I think it’s the same thing with reading the docs. You don’t have to dedicate three, six, seven hours a day to reading the docs to get more of this knowledge. You just have to dedicate a good chunk of time every day and say “Okay, every day I’m gonna spend – if it’s 15 minutes, or half an hour, sitting down…”, and this is my concentration time. This is the time I’m going to dig in and read these docs and really try to understand. And if I get stuck, then I get stuck; I read the same thing over and over, and I kind of push past a little bit to see if there’s something a little bit further down the line that’ll help me… But if there’s not, then I’m gonna stay here, I’m gonna sit and I’m gonna try and do it, and if I’m stuck for too long, I’ll go to something else and I’ll come back later.

But I think that’s the thing you have to do for the perseverance. As Johnny said, it’s not magical; we don’t have access to some special information somewhere. It’s literally just block out the time, do it, and do it every day, even when you don’t want to.

I do have to acknowledge that all things being equal, if you are capable of sitting down for 30 minutes, an hour, or two, for really a decent chunk of time to consume content, that’s great; then it’s just a matter of – I don’t wanna call it willpower, but your motivation to sit down, like you’re saying, Kris, sitting in that pain, pushing through that pain, because on the other side there’s a payoff. But I do wanna acknowledge that for some it’s not easy. Perhaps it’s some sort of a reading disability, perhaps it’s ADHD, whatever the case might be; I don’t know enough about these challenges to speak to them.

I’m hoping there are solutions out there for those who struggle with these things, to be able to take advantage of what we’re prescribing here today, that deep consuming of documentation to achieve expertise… But that’s something I do want to acknowledge. If folks in the Go Time channel know of any resources and things like that that they wanna share, I’d love to be able to put that out there for those who could benefit.

I do want to switch gears slightly back towards the Go documentation, because we haven’t yet answered Eric Miller’s query… “How do I, coming from other languages (in his case it was Python), where the documentation is more narrative in nature…” - and that’s the kind of documentation you can sit down and read cover to cover… And I’m not saying it’s some sort of nice romance novel, and you’re gonna be happy with it at the end or whatever, but it is much more readable than our documentation, the GoDocs, which are more reference-like; not storytelling, not reading content… It doesn’t lend itself well to cover-to-cover reading. So what can we do in the Go community to make some aspect of Go documentation - I’m not saying “Let’s blow up GoDocs and reinvent it.” I think there’s an opportunity here for complementary documentation, that makes for a more readable facet to the body of documentation we have.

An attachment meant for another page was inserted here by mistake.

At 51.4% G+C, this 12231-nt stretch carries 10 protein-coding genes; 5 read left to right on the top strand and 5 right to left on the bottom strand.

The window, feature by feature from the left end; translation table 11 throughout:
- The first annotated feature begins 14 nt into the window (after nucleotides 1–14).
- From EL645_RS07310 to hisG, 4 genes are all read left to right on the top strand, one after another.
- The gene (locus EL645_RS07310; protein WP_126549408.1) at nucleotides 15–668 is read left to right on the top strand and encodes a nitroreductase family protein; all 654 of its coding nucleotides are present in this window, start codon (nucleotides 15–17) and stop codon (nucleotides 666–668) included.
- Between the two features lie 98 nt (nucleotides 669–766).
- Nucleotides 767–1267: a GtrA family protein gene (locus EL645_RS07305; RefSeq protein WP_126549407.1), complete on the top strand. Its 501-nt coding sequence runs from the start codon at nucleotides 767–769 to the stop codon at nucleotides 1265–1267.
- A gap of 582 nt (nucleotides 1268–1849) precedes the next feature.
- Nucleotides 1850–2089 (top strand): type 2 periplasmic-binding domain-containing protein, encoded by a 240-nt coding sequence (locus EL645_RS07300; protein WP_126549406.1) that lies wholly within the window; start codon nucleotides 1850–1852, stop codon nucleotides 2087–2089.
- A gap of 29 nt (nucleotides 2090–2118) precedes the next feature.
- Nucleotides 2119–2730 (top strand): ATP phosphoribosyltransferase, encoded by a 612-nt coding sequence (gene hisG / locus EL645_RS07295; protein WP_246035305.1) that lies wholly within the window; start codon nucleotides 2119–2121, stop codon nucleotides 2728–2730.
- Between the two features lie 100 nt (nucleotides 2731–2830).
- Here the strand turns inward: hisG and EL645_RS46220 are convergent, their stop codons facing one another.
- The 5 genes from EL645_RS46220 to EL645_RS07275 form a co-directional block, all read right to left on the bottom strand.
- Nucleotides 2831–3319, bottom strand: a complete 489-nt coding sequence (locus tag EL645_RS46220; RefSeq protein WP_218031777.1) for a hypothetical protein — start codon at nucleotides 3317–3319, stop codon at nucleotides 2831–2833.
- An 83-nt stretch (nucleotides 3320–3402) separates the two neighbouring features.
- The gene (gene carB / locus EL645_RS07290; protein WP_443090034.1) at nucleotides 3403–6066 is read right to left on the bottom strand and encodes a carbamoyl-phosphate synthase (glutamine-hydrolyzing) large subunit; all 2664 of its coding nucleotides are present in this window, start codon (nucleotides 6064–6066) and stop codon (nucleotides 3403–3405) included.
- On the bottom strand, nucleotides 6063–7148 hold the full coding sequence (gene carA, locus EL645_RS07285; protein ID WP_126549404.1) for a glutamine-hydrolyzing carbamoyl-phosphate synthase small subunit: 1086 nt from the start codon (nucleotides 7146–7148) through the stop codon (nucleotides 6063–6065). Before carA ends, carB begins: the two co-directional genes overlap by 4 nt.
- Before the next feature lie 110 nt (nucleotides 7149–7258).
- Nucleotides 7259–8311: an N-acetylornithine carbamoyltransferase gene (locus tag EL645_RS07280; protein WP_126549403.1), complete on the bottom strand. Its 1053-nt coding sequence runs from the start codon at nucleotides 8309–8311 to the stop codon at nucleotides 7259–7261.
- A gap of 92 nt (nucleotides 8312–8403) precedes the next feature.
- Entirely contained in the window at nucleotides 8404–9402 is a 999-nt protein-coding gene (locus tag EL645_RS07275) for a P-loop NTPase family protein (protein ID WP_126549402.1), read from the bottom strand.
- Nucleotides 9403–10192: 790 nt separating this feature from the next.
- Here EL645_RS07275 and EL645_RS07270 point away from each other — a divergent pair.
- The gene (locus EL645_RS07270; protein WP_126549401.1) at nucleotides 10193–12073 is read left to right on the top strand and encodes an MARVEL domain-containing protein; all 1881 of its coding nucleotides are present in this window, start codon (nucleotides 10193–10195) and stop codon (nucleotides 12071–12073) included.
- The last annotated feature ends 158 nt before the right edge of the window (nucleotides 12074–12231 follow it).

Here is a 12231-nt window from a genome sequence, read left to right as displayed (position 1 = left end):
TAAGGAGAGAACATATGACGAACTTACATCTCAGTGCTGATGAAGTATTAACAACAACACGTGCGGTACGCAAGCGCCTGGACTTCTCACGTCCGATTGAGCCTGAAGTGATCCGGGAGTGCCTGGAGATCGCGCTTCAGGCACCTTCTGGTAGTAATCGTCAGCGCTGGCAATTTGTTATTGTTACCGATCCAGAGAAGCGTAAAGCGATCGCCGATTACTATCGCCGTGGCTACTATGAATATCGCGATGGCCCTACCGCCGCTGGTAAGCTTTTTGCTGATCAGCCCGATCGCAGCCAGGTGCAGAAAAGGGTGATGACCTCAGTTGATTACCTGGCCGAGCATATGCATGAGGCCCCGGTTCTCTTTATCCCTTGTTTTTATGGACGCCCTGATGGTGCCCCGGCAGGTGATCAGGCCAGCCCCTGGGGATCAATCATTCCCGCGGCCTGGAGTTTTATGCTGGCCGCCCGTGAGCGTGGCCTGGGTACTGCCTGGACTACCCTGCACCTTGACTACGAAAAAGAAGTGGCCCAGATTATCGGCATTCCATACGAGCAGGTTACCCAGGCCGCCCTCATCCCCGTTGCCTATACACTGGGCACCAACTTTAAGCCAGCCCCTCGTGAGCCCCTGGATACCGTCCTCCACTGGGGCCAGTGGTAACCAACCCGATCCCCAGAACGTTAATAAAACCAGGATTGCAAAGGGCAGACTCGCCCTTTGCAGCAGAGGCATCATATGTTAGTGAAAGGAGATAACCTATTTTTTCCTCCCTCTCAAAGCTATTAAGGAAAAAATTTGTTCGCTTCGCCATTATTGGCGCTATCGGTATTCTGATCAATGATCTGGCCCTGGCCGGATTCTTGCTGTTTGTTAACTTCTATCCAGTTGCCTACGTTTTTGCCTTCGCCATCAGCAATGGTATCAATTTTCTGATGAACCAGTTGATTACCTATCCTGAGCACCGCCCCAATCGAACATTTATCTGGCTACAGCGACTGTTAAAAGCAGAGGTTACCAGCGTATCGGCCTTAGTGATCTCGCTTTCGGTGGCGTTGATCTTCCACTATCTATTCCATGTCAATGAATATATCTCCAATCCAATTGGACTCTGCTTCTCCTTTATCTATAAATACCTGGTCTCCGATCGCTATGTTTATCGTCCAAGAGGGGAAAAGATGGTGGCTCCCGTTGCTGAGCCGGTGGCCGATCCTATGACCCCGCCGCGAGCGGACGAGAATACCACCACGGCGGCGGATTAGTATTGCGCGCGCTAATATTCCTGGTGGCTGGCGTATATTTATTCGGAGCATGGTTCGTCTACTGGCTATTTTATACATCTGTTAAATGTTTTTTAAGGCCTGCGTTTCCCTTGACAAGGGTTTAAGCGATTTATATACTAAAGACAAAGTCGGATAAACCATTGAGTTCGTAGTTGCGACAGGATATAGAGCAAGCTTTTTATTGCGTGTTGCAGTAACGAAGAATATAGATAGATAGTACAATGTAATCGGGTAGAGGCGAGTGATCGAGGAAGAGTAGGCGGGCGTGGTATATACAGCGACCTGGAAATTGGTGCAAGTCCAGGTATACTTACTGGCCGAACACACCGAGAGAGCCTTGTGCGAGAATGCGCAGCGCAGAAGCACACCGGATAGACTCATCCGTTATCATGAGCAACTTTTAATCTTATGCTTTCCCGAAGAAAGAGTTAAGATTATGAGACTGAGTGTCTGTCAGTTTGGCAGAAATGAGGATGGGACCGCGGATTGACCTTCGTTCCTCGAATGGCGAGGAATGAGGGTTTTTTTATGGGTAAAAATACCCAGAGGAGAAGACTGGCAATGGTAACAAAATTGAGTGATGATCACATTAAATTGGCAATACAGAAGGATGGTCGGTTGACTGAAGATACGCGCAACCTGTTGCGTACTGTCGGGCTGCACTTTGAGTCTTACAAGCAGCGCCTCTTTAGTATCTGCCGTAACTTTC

And yes, there’s tutorials, and blog posts, and things like that, but there’s different kinds of documentation, which I’ll touch on in a bit… But any ideas, any first impressions of how we within the Go community could make our content to our documentation more consumable?

I think one of the things, which was an episode we had really recently, was the “Play with Go” system. I think that’s a really good foundation to build fantastically better documentation on. So I think definitely a part of the problem here is from the library maintainer perspective, of like “How do I go about writing documentation?”

I think a lot of library maintainers do want to have really good documentation, but I think when you look at the examples of what is fantastic documentation, I think BoltDB is like a really good example. It’s just like “Okay, there’s a giant readme, and Ben sat down and took a lot of time in figuring out what he wanted to put in there, and basically just dumping out information.” I think that’s really hard to do, especially with everything that is kind of on library maintainers as it is. It’s not easy maintaining a Go library, especially an open source one. Personal experience - it is very difficult to do.

I think if we gave more tools to make it easier to guide library maintainers to what is expected, it would be a bit easier to get that – not really higher quality, but more narrative documentation, the stuff you can more easily follow.

So can we talk about some different kinds of documentation? Because I feel like as a community, the Go community can rally around the other kinds of documentation more so than the official reference docs. Is that fair? Or as a somewhat of an observer of the Go community, and not in the inside, let me ask this question first - can you go collaborate on that documentation, or is it the Go team that does that? Can we actually affect that change or not? I don’t know.

Well, I wanna hang on to that question, because I think we should level-set a little bit around what it means to produce documentation. So a few years ago, maybe 3 or 4 years, I saw this talk from a person by the name [unintelligible 00:40:40.25] given at PyCon Australia in 2017. And in that talk, Daniel proceeds to break down – I experienced the talk, sort of a wiping away of some crud I had in my eyes around the different kinds of documentation… Because I was conflating different kinds of documentation together, so he clarified, he washed away the mud from my eyes from me, so I could see the different kinds of documentation and how they fit together.

So you have tutorials - those are learning-oriented. You’re sitting down, you’re going through the tutorial, you’re reading something, you’re trying it out, so you’re going back and forth, you read, you do, you read, you do… They’re learning-oriented.